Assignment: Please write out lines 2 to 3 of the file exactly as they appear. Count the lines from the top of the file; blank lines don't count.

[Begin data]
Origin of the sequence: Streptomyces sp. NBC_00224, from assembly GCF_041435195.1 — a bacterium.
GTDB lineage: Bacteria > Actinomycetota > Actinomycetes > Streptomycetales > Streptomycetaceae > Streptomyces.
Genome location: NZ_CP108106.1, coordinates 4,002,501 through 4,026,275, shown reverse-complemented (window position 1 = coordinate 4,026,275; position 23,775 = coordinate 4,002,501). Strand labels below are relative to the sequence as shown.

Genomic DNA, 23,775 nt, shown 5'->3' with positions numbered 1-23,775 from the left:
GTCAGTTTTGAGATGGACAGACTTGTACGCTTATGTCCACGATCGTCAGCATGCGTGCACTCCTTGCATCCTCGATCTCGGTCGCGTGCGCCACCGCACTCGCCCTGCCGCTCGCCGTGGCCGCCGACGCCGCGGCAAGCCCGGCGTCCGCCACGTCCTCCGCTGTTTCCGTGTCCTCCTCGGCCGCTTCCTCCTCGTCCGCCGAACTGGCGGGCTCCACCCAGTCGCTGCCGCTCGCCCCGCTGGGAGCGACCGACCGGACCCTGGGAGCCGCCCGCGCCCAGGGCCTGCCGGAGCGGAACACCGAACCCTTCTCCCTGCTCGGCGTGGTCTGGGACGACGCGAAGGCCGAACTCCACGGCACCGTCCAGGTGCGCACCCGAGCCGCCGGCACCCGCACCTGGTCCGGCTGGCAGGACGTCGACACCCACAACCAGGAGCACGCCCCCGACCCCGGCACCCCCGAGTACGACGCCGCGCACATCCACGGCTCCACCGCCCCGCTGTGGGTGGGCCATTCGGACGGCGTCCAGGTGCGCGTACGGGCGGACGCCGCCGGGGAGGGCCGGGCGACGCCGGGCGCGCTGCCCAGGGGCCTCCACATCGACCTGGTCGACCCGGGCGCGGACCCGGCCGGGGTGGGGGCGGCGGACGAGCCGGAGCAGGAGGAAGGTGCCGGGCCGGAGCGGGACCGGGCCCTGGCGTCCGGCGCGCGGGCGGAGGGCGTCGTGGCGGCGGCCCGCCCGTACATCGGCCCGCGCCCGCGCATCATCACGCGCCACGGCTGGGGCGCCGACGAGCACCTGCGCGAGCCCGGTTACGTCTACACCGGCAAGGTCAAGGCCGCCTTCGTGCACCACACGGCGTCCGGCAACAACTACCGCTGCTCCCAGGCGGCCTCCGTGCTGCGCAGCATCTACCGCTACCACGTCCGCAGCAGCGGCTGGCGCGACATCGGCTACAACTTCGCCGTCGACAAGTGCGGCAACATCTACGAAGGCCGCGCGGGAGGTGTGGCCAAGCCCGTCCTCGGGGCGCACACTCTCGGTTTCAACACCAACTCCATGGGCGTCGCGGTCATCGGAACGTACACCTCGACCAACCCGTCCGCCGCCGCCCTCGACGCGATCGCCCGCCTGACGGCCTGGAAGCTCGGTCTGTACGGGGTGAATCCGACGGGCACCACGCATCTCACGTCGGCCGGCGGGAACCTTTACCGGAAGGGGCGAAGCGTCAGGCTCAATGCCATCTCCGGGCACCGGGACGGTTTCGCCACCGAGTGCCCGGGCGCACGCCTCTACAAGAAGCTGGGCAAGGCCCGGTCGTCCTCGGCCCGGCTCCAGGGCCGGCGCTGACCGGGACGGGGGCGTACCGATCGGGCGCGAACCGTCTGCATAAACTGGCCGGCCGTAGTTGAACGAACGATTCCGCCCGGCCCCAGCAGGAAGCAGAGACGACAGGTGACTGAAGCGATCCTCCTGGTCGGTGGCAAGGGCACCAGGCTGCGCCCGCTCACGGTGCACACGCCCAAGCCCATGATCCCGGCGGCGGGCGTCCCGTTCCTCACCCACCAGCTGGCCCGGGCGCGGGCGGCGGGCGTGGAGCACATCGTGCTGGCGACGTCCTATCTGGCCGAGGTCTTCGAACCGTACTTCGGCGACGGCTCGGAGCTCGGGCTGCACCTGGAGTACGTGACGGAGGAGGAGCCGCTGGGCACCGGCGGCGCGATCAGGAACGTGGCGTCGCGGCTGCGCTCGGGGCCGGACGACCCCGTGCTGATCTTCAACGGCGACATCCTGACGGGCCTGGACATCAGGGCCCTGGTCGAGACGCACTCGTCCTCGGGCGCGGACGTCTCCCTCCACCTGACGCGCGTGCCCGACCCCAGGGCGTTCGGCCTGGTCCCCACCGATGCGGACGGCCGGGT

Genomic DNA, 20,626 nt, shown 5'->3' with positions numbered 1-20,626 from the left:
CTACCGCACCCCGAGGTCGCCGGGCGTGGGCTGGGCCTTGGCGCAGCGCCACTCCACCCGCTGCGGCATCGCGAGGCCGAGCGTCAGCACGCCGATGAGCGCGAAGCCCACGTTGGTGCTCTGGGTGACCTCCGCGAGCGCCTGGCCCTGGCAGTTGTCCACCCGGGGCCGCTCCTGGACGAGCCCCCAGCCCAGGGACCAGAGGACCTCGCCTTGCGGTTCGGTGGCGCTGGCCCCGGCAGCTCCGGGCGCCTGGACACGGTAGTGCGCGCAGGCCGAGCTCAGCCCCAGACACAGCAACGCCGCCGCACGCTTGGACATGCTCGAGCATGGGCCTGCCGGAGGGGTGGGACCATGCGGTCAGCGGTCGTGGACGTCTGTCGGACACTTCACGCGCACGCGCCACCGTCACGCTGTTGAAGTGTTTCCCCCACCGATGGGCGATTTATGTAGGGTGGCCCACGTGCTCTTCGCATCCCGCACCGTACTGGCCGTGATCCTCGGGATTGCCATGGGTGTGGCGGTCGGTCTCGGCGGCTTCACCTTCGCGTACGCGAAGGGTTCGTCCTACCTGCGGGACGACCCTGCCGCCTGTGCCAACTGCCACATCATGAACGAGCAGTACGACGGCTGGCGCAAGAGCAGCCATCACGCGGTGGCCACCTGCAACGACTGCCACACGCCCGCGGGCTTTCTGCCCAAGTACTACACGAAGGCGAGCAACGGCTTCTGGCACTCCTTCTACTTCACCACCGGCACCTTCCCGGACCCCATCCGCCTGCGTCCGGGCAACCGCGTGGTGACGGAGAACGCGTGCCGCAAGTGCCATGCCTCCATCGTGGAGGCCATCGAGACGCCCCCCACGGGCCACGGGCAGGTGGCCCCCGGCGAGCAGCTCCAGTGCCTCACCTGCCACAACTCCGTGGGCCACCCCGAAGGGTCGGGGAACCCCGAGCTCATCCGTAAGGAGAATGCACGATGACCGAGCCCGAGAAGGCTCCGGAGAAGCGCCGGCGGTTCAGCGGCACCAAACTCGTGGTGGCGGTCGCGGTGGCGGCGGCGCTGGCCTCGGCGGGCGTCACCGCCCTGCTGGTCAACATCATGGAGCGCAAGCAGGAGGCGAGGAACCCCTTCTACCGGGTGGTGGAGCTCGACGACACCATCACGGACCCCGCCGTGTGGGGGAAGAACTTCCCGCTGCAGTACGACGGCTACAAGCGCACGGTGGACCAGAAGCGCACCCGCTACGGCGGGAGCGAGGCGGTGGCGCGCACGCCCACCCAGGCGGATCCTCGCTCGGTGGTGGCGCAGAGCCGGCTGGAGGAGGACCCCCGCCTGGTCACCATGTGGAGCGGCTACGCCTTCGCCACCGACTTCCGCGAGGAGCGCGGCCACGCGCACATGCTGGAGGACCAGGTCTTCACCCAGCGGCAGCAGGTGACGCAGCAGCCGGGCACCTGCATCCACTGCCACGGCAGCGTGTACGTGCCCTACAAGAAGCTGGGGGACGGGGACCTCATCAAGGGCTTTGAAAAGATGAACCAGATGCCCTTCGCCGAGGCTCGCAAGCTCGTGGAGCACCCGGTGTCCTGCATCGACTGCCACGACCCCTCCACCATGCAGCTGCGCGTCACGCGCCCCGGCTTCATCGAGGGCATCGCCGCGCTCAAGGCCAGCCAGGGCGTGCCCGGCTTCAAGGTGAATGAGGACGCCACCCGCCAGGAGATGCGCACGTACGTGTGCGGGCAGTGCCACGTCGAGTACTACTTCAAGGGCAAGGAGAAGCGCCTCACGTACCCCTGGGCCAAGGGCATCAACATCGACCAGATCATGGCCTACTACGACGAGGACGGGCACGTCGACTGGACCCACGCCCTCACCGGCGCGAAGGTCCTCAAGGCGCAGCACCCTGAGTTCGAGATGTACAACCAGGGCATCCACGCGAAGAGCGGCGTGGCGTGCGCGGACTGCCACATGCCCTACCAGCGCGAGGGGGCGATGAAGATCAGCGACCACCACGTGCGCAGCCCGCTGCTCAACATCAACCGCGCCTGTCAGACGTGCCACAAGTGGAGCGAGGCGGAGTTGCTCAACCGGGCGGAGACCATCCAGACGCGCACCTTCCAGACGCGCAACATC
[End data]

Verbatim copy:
GTDB lineage: Bacteria > Actinomycetota > Actinomycetes > Streptomycetales > Streptomycetaceae > Streptomyces.
Genome location: NZ_CP108106.1, coordinates 4,002,501 through 4,026,275, shown reverse-complemented (window position 1 = coordinate 4,026,275; position 23,775 = coordinate 4,002,501). Strand labels below are relative to the sequence as shown.